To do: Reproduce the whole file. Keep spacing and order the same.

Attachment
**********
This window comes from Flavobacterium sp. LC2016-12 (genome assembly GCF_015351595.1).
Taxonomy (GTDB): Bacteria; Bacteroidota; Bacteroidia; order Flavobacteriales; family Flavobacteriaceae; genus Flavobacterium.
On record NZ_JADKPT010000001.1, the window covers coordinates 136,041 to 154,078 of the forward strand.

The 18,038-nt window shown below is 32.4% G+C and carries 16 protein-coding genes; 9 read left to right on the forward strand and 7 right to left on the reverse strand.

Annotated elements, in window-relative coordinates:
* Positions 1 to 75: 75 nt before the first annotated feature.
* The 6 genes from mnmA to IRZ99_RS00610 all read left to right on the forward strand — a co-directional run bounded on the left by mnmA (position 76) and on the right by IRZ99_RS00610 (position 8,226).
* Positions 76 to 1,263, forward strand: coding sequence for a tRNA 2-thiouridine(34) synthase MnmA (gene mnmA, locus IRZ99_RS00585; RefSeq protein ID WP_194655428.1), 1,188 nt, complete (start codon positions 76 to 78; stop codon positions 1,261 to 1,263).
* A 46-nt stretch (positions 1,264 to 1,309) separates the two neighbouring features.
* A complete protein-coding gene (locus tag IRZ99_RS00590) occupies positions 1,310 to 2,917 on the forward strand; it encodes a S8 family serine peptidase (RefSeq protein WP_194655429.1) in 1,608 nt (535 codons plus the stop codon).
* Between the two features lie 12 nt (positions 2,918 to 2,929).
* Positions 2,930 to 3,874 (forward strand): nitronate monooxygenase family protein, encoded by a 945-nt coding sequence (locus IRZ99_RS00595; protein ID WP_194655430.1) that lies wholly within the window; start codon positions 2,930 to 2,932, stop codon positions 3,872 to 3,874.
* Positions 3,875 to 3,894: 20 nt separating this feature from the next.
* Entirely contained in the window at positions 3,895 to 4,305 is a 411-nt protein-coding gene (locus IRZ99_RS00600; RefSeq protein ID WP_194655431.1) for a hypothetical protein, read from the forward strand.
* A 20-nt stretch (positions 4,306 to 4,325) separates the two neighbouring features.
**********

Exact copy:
This window comes from Flavobacterium sp. LC2016-12 (genome assembly GCF_015351595.1).
Taxonomy (GTDB): Bacteria; Bacteroidota; Bacteroidia; order Flavobacteriales; family Flavobacteriaceae; genus Flavobacterium.
On record NZ_JADKPT010000001.1, the window covers coordinates 136,041 to 154,078 of the forward strand.

The 18,038-nt window shown below is 32.4% G+C and carries 16 protein-coding genes; 9 read left to right on the forward strand and 7 right to left on the reverse strand.

Annotated elements, in window-relative coordinates:
* Positions 1 to 75: 75 nt before the first annotated feature.
* The 6 genes from mnmA to IRZ99_RS00610 all read left to right on the forward strand — a co-directional run bounded on the left by mnmA (position 76) and on the right by IRZ99_RS00610 (position 8,226).
* Positions 76 to 1,263, forward strand: coding sequence for a tRNA 2-thiouridine(34) synthase MnmA (gene mnmA, locus IRZ99_RS00585; RefSeq protein ID WP_194655428.1), 1,188 nt, complete (start codon positions 76 to 78; stop codon positions 1,261 to 1,263).
* A 46-nt stretch (positions 1,264 to 1,309) separates the two neighbouring features.
* A complete protein-coding gene (locus tag IRZ99_RS00590) occupies positions 1,310 to 2,917 on the forward strand; it encodes a S8 family serine peptidase (RefSeq protein WP_194655429.1) in 1,608 nt (535 codons plus the stop codon).
* Between the two features lie 12 nt (positions 2,918 to 2,929).
* Positions 2,930 to 3,874 (forward strand): nitronate monooxygenase family protein, encoded by a 945-nt coding sequence (locus IRZ99_RS00595; protein ID WP_194655430.1) that lies wholly within the window; start codon positions 2,930 to 2,932, stop codon positions 3,872 to 3,874.
* Positions 3,875 to 3,894: 20 nt separating this feature from the next.
* Entirely contained in the window at positions 3,895 to 4,305 is a 411-nt protein-coding gene (locus IRZ99_RS00600; RefSeq protein ID WP_194655431.1) for a hypothetical protein, read from the forward strand.
* A 20-nt stretch (positions 4,306 to 4,325) separates the two neighbouring features.